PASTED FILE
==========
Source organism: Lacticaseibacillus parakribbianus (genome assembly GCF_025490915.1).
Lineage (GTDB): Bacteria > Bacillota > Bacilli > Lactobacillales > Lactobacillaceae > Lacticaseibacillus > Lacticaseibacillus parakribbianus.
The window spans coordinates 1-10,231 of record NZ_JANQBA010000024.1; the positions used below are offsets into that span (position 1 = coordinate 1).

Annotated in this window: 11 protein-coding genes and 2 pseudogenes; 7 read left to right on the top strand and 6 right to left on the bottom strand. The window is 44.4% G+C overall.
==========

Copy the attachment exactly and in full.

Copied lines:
Source organism: Lacticaseibacillus parakribbianus (genome assembly GCF_025490915.1).
Lineage (GTDB): Bacteria > Bacillota > Bacilli > Lactobacillales > Lactobacillaceae > Lacticaseibacillus > Lacticaseibacillus parakribbianus.
The window spans coordinates 1-10,231 of record NZ_JANQBA010000024.1; the positions used below are offsets into that span (position 1 = coordinate 1).

Annotated in this window: 11 protein-coding genes and 2 pseudogenes; 7 read left to right on the top strand and 6 right to left on the bottom strand. The window is 44.4% G+C overall.